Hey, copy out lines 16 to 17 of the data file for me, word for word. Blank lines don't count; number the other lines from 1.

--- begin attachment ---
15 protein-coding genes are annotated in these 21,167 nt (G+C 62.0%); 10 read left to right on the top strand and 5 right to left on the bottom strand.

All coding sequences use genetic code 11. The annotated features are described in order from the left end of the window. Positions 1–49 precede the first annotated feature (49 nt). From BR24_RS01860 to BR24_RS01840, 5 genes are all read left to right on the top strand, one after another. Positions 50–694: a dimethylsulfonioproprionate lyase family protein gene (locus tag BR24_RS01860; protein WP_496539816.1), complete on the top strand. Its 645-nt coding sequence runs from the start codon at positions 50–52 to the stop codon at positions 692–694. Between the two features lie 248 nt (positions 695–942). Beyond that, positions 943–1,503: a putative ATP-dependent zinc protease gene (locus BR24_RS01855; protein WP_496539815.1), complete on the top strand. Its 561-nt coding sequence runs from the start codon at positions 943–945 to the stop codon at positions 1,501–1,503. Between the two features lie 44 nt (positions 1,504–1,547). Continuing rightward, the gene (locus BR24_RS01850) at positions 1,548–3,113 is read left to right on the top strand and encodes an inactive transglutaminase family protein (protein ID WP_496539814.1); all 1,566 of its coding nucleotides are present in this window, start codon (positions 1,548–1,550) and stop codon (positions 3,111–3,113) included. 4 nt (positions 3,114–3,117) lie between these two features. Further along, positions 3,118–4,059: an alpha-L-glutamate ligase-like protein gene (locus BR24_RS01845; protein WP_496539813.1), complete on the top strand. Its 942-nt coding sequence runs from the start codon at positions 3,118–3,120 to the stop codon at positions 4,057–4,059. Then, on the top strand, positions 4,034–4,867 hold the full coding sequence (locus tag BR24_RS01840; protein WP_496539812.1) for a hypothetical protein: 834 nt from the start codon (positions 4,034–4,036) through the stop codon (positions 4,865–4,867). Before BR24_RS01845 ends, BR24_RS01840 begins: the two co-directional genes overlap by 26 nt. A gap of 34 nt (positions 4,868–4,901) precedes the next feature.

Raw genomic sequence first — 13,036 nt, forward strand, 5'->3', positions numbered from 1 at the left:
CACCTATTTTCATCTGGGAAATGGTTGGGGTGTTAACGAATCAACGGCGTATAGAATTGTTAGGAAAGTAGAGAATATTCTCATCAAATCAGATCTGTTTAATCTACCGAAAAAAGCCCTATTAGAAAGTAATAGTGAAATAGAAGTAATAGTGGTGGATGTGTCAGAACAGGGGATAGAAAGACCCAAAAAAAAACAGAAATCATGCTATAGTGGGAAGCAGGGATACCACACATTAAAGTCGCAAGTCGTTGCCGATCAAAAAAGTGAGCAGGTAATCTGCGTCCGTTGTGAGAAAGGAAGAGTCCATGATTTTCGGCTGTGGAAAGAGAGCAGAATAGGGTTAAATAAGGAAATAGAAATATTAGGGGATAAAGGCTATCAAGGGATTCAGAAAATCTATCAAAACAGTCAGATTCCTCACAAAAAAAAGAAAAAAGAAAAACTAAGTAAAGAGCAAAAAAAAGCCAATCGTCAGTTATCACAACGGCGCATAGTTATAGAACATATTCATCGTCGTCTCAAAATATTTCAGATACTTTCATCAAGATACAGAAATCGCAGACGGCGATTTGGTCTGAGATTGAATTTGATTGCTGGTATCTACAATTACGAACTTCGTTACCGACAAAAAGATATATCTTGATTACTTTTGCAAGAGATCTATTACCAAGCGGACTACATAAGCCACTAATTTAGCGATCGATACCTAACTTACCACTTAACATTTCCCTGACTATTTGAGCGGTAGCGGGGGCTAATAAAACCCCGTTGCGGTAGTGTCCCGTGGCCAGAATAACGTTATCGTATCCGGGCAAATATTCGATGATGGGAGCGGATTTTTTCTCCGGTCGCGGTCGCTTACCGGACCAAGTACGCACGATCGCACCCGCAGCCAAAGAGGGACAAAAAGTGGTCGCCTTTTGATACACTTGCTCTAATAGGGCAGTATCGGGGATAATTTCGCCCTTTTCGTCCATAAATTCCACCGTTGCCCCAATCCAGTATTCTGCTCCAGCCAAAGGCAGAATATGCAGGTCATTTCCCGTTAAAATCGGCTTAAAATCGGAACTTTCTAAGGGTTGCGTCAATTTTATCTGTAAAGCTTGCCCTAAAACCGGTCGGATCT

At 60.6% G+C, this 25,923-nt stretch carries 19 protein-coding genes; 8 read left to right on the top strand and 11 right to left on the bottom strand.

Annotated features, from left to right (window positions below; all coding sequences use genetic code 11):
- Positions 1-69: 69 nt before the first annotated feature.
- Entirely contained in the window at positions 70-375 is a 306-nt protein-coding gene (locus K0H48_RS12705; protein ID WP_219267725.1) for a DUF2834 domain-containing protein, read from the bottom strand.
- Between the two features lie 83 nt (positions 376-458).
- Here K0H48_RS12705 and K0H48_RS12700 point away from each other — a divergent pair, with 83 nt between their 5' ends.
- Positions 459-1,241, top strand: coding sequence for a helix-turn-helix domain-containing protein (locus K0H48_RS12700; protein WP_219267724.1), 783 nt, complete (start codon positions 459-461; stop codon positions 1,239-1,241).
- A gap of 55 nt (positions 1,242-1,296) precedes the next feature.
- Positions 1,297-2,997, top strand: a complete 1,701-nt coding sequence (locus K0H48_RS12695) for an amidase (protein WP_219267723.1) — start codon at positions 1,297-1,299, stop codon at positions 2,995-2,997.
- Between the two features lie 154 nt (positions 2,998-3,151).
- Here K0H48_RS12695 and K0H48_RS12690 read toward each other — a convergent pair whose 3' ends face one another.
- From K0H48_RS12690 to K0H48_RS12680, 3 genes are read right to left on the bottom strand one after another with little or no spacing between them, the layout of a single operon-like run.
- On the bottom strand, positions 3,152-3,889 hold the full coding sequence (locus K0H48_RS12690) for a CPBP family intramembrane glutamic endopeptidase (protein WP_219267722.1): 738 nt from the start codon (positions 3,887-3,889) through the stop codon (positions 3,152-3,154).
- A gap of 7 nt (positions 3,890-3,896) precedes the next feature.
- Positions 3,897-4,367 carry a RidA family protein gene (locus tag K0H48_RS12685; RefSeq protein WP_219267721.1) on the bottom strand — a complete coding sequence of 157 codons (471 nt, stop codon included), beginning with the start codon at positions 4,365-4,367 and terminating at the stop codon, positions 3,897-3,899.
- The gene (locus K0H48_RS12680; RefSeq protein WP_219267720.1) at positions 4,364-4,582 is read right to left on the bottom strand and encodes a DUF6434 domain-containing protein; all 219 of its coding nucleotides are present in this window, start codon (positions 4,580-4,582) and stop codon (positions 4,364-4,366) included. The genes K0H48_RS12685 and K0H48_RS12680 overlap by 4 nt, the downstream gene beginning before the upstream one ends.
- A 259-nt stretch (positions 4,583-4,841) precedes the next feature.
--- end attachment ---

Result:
- From K0H48_RS12690 to K0H48_RS12680, 3 genes are read right to left on the bottom strand one after another with little or no spacing between them, the layout of a single operon-like run.
- On the bottom strand, positions 3,152-3,889 hold the full coding sequence (locus K0H48_RS12690) for a CPBP family intramembrane glutamic endopeptidase (protein WP_219267722.1): 738 nt from the start codon (positions 3,887-3,889) through the stop codon (positions 3,152-3,154).